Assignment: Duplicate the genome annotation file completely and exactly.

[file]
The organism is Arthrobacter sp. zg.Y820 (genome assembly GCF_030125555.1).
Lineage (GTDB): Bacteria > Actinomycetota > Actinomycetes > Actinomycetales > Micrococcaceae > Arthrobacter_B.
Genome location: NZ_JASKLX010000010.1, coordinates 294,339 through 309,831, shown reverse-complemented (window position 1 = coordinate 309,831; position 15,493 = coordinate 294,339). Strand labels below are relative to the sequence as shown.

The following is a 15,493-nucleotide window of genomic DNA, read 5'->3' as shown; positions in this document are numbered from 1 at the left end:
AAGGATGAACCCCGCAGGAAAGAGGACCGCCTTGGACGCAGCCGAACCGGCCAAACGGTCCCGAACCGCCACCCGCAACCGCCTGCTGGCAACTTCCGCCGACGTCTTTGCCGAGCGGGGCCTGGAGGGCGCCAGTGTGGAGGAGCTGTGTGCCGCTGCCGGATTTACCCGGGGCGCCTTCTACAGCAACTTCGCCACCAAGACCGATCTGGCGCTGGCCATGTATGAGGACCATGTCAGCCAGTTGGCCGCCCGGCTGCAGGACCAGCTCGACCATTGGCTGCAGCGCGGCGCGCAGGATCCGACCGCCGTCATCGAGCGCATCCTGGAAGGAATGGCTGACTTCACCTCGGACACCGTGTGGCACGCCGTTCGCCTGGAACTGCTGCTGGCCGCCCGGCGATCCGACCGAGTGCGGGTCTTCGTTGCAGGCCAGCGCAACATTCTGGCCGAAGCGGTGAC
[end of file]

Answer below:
The organism is Arthrobacter sp. zg.Y820 (genome assembly GCF_030125555.1).
Lineage (GTDB): Bacteria > Actinomycetota > Actinomycetes > Actinomycetales > Micrococcaceae > Arthrobacter_B.
Genome location: NZ_JASKLX010000010.1, coordinates 294,339 through 309,831, shown reverse-complemented (window position 1 = coordinate 309,831; position 15,493 = coordinate 294,339). Strand labels below are relative to the sequence as shown.

The following is a 15,493-nucleotide window of genomic DNA, read 5'->3' as shown; positions in this document are numbered from 1 at the left end:
AAGGATGAACCCCGCAGGAAAGAGGACCGCCTTGGACGCAGCCGAACCGGCCAAACGGTCCCGAACCGCCACCCGCAACCGCCTGCTGGCAACTTCCGCCGACGTCTTTGCCGAGCGGGGCCTGGAGGGCGCCAGTGTGGAGGAGCTGTGTGCCGCTGCCGGATTTACCCGGGGCGCCTTCTACAGCAACTTCGCCACCAAGACCGATCTGGCGCTGGCCATGTATGAGGACCATGTCAGCCAGTTGGCCGCCCGGCTGCAGGACCAGCTCGACCATTGGCTGCAGCGCGGCGCGCAGGATCCGACCGCCGTCATCGAGCGCATCCTGGAAGGAATGGCTGACTTCACCTCGGACACCGTGTGGCACGCCGTTCGCCTGGAACTGCTGCTGGCCGCCCGGCGATCCGACCGAGTGCGGGTCTTCGTTGCAGGCCAGCGCAACATTCTGGCCGAAGCGGTGAC